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Friday 13 December 2013

Immaculate Conception Sermon

Here is the sermon preached by Fr John Flynn, lecturer at St Mary's College, Oscott, for the Immaculate Conception last Monday.

Like new…

The solemnity of the immaculate Conception perplexes many people, Catholics included. I am not simply talking about the common confusion with the Virgin birth. The perplexity arises because the immaculate Conception seems to make no sense: no sense that God would need Mary to remain sinless in order to carry out his work of redemption.

The other evening in a Birmingham car park, the window of my car was smashed in by someone wanting the radio. Three hours later the Autoglass man had completed his wonderful work and was about to leave when he noticed a scratch on the new pane. It was only a little scratch, but it was certainly there. He is going to come back with a replacement.

It struck me that the car would have worked fine with the scratched window, but for it to be made like new, the work is going to be re-done.

God does not need the immaculate Conception to carry out his redemptive plan. But it was what he chose to do, so as to make humanity like new.

The immaculate Conception was not necessary in the sense of God’s being obliged to preserve Mary from sin right from the start. As a loving Father he simply sees it fitting that Mary should receive this grace. She is a fitting recipient of this gift, just as a crystal glass is better for receiving a fine wine than a plastic cup.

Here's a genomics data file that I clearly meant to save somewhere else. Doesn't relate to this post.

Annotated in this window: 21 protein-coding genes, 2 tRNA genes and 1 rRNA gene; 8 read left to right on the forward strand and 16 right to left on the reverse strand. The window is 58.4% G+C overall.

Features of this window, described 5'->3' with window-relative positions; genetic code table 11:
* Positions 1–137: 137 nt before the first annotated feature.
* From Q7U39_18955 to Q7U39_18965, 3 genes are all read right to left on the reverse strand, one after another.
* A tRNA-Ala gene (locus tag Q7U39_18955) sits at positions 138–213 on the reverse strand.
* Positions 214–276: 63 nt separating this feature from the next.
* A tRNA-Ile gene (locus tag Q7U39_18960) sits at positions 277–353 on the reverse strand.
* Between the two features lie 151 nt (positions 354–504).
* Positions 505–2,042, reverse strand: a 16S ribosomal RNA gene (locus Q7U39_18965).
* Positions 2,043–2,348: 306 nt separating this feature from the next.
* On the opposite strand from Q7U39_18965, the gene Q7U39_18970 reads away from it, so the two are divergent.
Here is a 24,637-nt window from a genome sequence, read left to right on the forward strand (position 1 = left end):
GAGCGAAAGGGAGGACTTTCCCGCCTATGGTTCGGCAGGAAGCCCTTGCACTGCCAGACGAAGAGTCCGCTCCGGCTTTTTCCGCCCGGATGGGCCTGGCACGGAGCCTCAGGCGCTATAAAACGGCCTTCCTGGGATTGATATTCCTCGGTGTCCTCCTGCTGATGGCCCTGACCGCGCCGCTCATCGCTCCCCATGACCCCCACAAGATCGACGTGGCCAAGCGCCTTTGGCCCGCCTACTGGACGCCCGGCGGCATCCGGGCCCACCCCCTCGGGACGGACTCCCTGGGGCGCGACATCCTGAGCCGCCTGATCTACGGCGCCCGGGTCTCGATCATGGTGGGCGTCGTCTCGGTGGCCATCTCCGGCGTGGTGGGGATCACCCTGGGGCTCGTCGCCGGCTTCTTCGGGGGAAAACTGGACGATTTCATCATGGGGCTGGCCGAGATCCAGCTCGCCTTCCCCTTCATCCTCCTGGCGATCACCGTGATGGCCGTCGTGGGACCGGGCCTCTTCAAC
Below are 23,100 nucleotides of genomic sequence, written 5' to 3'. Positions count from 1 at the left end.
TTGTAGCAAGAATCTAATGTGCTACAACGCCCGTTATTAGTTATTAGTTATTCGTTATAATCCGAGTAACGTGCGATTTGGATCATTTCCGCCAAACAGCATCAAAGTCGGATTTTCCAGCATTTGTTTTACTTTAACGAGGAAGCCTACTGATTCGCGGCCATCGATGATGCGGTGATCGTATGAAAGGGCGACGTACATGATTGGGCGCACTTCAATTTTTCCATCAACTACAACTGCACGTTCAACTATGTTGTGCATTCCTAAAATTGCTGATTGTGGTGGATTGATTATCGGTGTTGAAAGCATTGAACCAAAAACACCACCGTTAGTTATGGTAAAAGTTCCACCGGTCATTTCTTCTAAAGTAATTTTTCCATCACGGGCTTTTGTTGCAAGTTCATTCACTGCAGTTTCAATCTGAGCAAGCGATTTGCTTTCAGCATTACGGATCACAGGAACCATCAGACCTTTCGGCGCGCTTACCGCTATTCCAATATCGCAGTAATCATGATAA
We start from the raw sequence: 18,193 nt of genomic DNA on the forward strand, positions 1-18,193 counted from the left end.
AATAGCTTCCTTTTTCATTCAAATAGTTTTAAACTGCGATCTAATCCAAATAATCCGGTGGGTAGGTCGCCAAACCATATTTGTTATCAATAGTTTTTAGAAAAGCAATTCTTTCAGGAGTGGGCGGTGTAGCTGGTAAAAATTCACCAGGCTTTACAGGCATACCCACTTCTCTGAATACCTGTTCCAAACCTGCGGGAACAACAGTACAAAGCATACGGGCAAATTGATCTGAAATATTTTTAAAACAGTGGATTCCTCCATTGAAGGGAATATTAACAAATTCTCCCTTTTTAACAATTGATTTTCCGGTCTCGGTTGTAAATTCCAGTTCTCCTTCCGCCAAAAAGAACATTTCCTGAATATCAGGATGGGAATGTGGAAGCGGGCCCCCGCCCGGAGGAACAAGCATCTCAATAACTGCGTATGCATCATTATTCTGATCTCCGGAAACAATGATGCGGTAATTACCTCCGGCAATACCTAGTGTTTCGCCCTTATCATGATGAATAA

So, the human race is made like new at Our Lady’s immaculate Conception. St Anselm proclaims to the Mother of God, “Through you sky, stars, earth, rivers, day, night, and all things what are meant to serve man have in a way come back to life, enriched with a new grace that words cannot describe” (cfr St Anselm, Discourses).

“Full of grace” implies just that: an overflowing of grace in his chosen vessel. There is simply no lack of goodness in her. St Ephrem the Syrian says in his Poem to Christ, “You, and your Mother are alone in this. You are wholly beautiful in every respect. There is in you Lord, no stain, nor any spot in your Mother”.

The Church has always had a sense of this. We know that there was a fifth-century feast called the “immaculate Conception” celebrated in the Syrian church on 9th December, withdrawn because of the rise of the Monophysites, who could not countenance the idea of Mary’s complete sinlessness from the beginning.

Of course the question about Our Lady’s sinlessness from the moment of her conception has caused consternation even among the saints. Hence St Bernard, one of the greatest Marian apologists, said, “This sanctification, if it annihilates sin, makes holy her birth but not her conception” (Epistle 174). Aquinas speaks in a similar fashion.

Whatever may be the details of the theological question, the fact is that the Church came out in favour: it was Blessed John Duns Scotus who argued decisively that it was fitting for Christ’s exalted relationship with Mary that his mother should be preserved even from the moment of conception. And that is what the Church officially promulgated in 1854.